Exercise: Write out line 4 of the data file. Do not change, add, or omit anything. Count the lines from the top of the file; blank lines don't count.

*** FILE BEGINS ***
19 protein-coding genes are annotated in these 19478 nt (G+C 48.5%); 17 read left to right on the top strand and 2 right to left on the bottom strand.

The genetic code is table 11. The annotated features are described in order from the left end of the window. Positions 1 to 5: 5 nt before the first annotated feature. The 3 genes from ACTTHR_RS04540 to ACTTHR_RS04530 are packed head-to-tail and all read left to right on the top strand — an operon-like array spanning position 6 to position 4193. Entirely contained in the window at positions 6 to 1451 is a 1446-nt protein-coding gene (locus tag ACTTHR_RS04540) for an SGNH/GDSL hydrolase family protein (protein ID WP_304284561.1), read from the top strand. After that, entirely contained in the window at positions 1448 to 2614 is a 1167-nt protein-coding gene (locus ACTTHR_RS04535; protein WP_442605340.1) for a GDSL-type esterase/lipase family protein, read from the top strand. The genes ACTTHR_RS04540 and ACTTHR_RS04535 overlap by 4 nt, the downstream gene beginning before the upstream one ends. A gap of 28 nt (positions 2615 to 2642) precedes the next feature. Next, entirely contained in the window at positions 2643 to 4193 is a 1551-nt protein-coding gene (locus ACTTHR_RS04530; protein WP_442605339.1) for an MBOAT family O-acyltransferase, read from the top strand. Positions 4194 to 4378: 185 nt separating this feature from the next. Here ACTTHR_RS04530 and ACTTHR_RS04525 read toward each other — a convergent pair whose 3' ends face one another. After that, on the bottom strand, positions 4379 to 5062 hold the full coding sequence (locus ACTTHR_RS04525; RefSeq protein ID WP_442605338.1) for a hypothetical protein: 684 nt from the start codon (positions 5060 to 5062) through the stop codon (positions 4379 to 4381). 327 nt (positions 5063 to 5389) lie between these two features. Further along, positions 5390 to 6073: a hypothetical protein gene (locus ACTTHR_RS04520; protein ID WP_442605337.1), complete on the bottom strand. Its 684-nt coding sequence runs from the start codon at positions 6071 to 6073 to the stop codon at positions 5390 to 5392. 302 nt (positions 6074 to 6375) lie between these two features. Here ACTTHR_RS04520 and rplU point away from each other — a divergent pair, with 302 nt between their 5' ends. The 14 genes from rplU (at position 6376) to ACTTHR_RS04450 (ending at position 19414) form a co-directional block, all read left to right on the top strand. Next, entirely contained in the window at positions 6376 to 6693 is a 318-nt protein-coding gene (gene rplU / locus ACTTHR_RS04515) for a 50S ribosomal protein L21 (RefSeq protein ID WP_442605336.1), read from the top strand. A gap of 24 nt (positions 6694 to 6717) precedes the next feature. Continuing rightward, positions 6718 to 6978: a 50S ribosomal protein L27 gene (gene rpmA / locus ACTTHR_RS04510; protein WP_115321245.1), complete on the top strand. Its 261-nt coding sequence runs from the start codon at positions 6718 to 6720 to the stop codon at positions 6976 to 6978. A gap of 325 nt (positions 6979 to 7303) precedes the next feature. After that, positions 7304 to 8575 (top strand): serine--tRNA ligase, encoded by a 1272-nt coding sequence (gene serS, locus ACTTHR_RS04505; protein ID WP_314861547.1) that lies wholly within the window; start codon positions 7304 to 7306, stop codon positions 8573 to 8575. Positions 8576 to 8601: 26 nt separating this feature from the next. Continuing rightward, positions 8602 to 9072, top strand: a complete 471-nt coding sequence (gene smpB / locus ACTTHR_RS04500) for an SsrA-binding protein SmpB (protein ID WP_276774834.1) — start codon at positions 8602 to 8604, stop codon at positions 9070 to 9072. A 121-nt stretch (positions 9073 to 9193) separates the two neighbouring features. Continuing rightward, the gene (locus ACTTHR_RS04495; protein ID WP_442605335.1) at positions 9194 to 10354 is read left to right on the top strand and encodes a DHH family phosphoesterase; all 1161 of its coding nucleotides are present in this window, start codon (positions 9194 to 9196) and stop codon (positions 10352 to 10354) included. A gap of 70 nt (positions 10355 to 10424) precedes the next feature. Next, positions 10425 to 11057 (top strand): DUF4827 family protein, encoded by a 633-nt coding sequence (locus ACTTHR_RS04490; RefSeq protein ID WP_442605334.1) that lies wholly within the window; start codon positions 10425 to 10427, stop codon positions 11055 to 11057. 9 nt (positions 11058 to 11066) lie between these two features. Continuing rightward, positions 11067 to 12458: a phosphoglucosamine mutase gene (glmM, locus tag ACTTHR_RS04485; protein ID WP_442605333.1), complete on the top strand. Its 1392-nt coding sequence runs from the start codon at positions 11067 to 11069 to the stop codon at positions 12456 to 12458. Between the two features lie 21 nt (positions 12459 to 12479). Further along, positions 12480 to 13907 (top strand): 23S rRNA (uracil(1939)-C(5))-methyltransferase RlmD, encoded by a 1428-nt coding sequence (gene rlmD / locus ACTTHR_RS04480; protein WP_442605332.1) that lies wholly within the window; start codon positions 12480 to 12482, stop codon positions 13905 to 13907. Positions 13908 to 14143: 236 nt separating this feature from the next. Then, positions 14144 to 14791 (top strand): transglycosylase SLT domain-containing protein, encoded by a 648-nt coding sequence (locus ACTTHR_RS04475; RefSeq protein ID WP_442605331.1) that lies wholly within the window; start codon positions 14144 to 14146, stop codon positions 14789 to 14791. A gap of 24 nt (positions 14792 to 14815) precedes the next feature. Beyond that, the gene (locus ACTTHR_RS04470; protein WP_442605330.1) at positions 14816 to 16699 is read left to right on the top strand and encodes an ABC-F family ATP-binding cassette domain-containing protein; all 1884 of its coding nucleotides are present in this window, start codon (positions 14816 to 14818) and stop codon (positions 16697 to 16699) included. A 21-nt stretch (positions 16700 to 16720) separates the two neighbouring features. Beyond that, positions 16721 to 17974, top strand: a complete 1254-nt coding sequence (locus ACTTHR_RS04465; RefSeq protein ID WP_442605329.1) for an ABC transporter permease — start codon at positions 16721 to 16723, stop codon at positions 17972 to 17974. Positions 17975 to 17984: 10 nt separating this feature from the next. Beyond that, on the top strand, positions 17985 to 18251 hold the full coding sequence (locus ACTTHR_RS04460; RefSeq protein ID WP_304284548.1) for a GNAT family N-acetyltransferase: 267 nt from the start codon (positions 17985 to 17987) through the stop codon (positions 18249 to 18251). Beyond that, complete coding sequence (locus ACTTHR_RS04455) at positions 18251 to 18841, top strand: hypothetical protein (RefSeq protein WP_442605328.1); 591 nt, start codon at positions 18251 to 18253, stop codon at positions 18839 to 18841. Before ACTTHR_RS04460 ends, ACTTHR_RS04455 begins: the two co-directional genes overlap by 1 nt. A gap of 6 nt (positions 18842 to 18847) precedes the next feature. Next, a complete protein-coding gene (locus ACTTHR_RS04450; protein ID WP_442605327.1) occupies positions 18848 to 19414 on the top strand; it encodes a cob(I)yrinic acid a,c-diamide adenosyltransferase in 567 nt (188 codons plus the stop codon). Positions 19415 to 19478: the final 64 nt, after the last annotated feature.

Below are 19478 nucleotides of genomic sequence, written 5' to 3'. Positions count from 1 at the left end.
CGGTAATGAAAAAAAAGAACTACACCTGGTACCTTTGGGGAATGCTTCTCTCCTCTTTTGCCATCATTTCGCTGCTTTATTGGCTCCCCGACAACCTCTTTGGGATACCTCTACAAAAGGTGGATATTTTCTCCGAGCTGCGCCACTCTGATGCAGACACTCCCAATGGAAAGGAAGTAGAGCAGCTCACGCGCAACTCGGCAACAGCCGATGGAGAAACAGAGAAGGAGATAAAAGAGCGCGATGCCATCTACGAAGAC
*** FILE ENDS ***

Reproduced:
CGGTAATGAAAAAAAAGAACTACACCTGGTACCTTTGGGGAATGCTTCTCTCCTCTTTTGCCATCATTTCGCTGCTTTATTGGCTCCCCGACAACCTCTTTGGGATACCTCTACAAAAGGTGGATATTTTCTCCGAGCTGCGCCACTCTGATGCAGACACTCCCAATGGAAAGGAAGTAGAGCAGCTCACGCGCAACTCGGCAACAGCCGATGGAGAAACAGAGAAGGAGATAAAAGAGCGCGATGCCATCTACGAAGAC